Henry VIII’s decision to suppress the monasteries, was in part financial. It allowed him to sell off their lands to raise revenue. The Abbot of Abingdon surrendered to the Crown without protest in 1538, when there were 25 monks left in the community. Little of the Abbey remains today, the gate house, a few walls in the Abbey Park and the market house are the final traces of a medieval powerhouse.


  1.  Obedientaries are senior monks given important roles such as sacrist, cellarer, kitchener.
  2. Lay brothers were members of the monastic community whose principle function was to work. Often low born, they were excluded from becoming full brothers.
  3. In Abingdon Abbey ran St John’s Hospital
  4. The abbey’s school later developed into today’s Abingdon School
  5. The first Spanish martyr


References and Bibliography

The Benedictines in Britain. (London: The British Library) 1980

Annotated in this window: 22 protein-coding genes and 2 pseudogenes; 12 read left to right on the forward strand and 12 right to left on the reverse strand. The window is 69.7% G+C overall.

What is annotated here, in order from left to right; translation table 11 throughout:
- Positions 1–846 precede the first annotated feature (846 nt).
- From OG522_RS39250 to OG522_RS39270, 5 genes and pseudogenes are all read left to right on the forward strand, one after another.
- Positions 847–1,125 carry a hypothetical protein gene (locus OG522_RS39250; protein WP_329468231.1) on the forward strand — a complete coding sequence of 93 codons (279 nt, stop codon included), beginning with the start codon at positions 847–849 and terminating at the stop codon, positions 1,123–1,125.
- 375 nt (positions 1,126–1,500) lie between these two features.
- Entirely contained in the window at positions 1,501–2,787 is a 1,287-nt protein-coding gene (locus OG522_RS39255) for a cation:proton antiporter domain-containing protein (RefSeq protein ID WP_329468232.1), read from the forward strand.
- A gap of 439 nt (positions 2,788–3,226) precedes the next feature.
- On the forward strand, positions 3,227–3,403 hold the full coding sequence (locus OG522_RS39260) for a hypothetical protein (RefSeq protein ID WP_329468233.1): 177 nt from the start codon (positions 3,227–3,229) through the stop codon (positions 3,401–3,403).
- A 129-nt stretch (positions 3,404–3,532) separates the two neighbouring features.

Cox, Mieneke. The Story of Abingdon, Part I. (Abingdon, 1986)

Duffy, Eamon. The Stripping of the Altars. Traditional Religion in England 1400-1580. (New Haven: Yale University Press) 1992.

Haigh, Christopher, ed. The English Reformation Revised (Cambridge: Cambridge University Press) 1987

Hudson, John, ed. Historia Ecclesie Abbendonensis. The History of the Church of Abingdon vol. I. (Oxford: Clarendon Press) 2007

Knowles, David. The Monastic Order in England (Cambridge: University Press) 1950

Southern, R. W. Western Society and the Church in the Middle Ages (Penguin, 1970)

Yorke, Barbara, ed. Bishop Æthelwold: His Career and Influence (Woodbridge: Boydell Press) 1988.

Benedictine Monasticism and Abingdon Abbey